Puma In Kitchen Surprises Woman At Breakfast

  A woman got a shock when she went downstairs, started making breakfast and found a puma roaming around in her kitchen. Amalin Haddad screamed as she made the startling discovery in the family home in the Lo Curro area of Santiago, Chile. At first, she thought it was a dog but then realised it… Read More »

Man amazes crowds by calling crow conferences

A young man with a microphone stepped onto a small stage and cawed like a crow. Minutes later, hundreds of noisy birds circled above him, perched on trees and sat on roof tops, astounding the crowd at a show called the “crow conference”. Gautam Sapkota, fondly known in Nepal as “charidada” or “bird brother”, then… Read More »

iPhones on AT&T get government “Carrier Settings” update.

  Modern smartphones have the ability to display emergency alerts pushed out by government agencies. These include notifications about dangerous weather, unsafe situations or Amber Alerts for missing children and seniors. Carriers must enable the features on specific phones and until today, iPhone users on AT&T were not invited to the party. Now, AT&T is… Read More »

Bowling a perfect game (300 score)

I beat my previous best game of 180 with a 184 today and started wondering if a perfect game, 12 strikes in a row for 300 points, has been televised. The answer is yes, several. … A handful of 300 games have been broadcast on live TV. Grazio Castellano of Brooklyn, New York was the… Read More »

Pre- Viking Brew: Surprisingly Good

Ancient Scandinavians quaffed an alcoholic mixture of barley, honey, cranberries, herbs and even grape wine imported from Greece and Rome, new research finds. This Nordic “grog” predates the Vikings. It was found buried in tombs alongside warriors and priestesses, and is now available at liquor stores across the United States, thanks to a reconstruction effort… Read More »

The Dirtiest Lunar Mystery Of All

The Apollo Moon missions of 1969-1972 all share a dirty secret. “The major issue the Apollo astronauts pointed out was dust, dust, dust,” says Professor Larry Taylor, Director of the Planetary Geosciences Institute at the University of Tennessee. Fine as flour and rough as sandpaper, Moon dust caused ‘lunar hay fever,’ problems with space suits,… Read More »

Math explains history: Simulation accurately captures the evolution of ancient complex societies

The question of how human societies evolve from small groups to the huge, anonymous and complex societies of today has been answered mathematically, accurately matching the historical record on the emergence of complex states in the ancient world. Intense warfare is the evolutionary driver of large complex societies, according to new research from a trans-disciplinary… Read More »

GMO labeling to be outlawed?

The Grocery Manufacturers Association (GMA) is scheming to criminalize state-by-state GMO labeling laws in a deviously evil effort to keep consumers ignorant of what they’re eating. Remember, the GMA is the same organization that got caught running an illegal money laundering scheme in Washington state, secretly funneling money from big food manufacturers into a campaign… Read More »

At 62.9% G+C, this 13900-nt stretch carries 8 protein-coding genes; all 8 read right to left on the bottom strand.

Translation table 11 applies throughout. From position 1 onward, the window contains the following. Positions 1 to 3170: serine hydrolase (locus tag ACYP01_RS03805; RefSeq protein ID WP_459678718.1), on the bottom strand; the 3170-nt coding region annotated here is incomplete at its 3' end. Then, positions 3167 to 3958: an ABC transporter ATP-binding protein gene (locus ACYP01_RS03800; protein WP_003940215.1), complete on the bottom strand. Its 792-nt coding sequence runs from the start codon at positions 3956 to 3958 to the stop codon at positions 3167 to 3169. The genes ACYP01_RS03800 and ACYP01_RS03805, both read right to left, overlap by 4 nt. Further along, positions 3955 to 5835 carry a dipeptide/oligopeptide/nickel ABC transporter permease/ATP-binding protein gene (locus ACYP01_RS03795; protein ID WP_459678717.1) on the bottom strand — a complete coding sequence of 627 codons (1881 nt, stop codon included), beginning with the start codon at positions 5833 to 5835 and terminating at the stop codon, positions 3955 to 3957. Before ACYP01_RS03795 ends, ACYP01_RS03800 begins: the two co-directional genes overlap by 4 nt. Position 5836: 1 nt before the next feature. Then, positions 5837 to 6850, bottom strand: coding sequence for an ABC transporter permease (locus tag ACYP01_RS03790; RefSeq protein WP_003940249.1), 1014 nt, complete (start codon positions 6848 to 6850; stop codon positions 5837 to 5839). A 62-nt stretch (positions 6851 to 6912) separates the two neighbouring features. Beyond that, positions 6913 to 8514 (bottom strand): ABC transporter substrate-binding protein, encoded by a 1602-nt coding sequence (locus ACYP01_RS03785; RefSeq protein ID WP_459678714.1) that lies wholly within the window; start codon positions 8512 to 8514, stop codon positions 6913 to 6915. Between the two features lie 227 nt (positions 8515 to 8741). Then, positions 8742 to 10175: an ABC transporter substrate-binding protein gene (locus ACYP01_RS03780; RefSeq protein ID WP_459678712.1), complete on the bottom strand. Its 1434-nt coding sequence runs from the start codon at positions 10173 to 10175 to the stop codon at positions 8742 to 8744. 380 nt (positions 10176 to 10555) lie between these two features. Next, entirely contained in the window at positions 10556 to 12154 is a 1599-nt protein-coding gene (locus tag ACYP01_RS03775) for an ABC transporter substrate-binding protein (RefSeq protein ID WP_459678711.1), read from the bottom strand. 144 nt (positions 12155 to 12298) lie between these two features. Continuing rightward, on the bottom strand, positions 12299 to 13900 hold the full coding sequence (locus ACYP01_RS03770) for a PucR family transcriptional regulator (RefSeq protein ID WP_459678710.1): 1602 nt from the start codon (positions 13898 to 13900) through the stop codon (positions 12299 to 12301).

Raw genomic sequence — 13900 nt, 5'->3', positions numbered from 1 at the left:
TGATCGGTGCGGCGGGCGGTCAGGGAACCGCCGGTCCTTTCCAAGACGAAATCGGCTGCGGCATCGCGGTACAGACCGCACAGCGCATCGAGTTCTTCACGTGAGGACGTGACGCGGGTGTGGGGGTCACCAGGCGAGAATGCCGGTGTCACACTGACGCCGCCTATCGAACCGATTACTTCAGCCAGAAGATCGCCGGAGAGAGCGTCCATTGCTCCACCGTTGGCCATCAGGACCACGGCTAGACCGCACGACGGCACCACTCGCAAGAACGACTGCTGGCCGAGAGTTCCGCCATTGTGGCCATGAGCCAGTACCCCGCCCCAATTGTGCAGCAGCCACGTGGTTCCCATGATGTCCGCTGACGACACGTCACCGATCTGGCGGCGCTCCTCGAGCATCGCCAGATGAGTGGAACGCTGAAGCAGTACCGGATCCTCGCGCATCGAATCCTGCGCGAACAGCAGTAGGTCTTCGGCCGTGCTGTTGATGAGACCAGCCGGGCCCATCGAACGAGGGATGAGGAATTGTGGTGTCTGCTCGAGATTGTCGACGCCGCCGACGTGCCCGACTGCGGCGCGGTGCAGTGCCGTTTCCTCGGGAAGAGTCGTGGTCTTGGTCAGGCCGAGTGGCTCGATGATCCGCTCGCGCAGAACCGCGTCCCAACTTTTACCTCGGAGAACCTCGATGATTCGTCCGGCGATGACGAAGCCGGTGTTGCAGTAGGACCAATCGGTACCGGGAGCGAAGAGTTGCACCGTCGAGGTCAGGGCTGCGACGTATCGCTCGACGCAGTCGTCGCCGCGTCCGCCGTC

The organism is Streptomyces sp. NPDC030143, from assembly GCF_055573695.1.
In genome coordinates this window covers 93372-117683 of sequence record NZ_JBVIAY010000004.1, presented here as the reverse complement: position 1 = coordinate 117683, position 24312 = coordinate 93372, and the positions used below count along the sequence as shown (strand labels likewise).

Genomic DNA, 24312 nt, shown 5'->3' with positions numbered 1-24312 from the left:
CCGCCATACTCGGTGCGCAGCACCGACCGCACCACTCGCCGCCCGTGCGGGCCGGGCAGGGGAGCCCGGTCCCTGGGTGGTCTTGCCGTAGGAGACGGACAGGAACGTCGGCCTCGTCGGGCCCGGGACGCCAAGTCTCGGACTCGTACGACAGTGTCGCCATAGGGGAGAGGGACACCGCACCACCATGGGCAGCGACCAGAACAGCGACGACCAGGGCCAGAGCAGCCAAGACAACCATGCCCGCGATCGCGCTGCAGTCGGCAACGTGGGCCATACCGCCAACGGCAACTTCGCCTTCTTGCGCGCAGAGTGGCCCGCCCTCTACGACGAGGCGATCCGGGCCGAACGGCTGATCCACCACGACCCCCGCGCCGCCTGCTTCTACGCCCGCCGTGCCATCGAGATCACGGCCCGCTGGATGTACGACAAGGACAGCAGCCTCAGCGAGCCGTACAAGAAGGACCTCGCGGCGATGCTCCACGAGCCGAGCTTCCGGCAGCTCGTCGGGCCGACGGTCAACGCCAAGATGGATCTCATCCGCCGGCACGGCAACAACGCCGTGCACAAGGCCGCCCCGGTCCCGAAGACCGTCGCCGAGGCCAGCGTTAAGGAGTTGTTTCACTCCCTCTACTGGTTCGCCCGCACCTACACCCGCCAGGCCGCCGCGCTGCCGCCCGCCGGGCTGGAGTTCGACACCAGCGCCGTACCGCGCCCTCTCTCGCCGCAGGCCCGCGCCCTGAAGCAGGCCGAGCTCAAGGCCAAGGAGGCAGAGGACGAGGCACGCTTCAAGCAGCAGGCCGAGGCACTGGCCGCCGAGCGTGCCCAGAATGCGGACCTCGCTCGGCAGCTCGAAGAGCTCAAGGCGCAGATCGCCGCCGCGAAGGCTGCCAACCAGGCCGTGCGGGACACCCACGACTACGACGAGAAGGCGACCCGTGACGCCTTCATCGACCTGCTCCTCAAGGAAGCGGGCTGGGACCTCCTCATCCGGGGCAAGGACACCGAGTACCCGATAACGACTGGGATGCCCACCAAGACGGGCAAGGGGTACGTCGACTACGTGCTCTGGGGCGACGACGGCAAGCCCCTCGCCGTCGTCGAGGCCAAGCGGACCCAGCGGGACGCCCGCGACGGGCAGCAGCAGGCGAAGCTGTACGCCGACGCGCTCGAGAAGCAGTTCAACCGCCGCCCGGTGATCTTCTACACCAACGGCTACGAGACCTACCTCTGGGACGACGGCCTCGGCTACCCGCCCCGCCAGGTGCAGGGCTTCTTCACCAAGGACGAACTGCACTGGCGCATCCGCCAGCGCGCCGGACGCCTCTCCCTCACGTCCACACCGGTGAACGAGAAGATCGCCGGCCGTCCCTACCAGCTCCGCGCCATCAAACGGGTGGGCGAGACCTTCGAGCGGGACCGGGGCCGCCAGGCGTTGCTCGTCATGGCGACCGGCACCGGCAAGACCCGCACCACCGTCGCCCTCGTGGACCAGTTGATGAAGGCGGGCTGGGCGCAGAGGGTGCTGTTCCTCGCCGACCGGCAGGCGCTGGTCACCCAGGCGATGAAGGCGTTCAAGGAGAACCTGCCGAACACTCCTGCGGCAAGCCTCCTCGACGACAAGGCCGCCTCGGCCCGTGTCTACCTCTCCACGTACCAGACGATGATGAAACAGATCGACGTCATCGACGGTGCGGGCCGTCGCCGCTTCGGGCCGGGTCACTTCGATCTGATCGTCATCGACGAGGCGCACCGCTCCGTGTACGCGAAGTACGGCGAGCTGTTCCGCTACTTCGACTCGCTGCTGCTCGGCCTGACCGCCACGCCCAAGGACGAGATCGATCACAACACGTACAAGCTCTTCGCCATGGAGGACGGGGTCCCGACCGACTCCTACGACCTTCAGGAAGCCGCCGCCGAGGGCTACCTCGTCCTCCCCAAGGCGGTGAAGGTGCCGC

Real Popular Vote: Nobody for president won by a landslide

Nearly half of eligible voters (231,556,622 people) did not vote in the 2016 presidential election, according to data of early turnout rates compiled by the United States Election Project and crunched by Josh Nelson. The full results may not be available until two weeks. The early data found that of the U.S. population: 46.6% didn’t… Read More »

Video: Survival using artificial glaciers

… Scientist, engineer and teacher Sonam Wangchuk, born in the northern, arid highland region of Ladakh located in India, is proposing the building of “artificial glacial ice towers” that will help locals adapt to these unpredictable changes brought on by a warming climate. Built using vertically placed pipes that shoot out glacial meltwater during the… Read More »

Surprising diversity in aging revealed in nature

For several species mortality increases with age — as expected by evolutionary scientists. This pattern is seen in most mammal species including humans and killer whales, but also in invertebrates like water fleas. However, other species experience a decrease in mortality as they age, and in some cases mortality drops all the way up to… Read More »

Biologist discovers a new species, up his nose

Tony Goldberg, a US professor of pathobiological science, recently returned from an Africa research trip only to discover that a potentially new species of tick had come back with him hidden up his nose. “When you first realize you have a tick up your nose, it takes a lot of willpower not to claw your… Read More »

Woman Wins Battle Over 35 Letter Surname

A woman in Hawaii with a 35-letter surname has persuaded the island’s authorities to change their ID card and driving licence formats because her long name will not fit. Janice “Lokelani” Keihanaikukauakahihuliheekahaunaele said she would never consider using a shortened version, and so used the media to urge officials to take action. For years she… Read More »

The Earth does not really revolve around the Sun

Can you handle the truth? Ok, here it is: Our planet is not revolving around the Sun. The Earth and our sun both revolve around a point known as the barycenter. (Red dot in image) What’s at the barycenter? Absolutely nothing and this does not violate any laws of gravity. How can this be? Sun… Read More »

Conjoined Grey Whales Found in Mexico

“Exceptionally rare” conjoined whale twins have been found dead in a lagoon in Mexico. Fishermen found the grey whale calves in the Ojo de Liebre lagoon in the Baja California peninsula, which opens up to the Pacific Ocean. The four-metre (13 feet) long creatures, which weighed nearly half a tonne, were linked at the mid-section.… Read More »

Man can play back four symphonies in his head… At once!

Bob Milne is one of the best ragtime piano players in the world, but his talents go further than that – right into the land of amazing. Bob’s brain works a little differently to the rest of us, as he can compartmentalise various functions, which allows him to play complex piano pieces while carrying on… Read More »

Thunderstorm Asthma is real, and a killer

You’d think that rain cleans the air, but not always. Two Australians have died and more than 2,000 others experienced breathing difficulties after a rare outbreak of ‘thunderstorm asthma’ on Monday – a phenomenon where weather changes brought on by storms can trigger widespread asthma attacks and breathing problems. The condition is incredibly rare, but… Read More »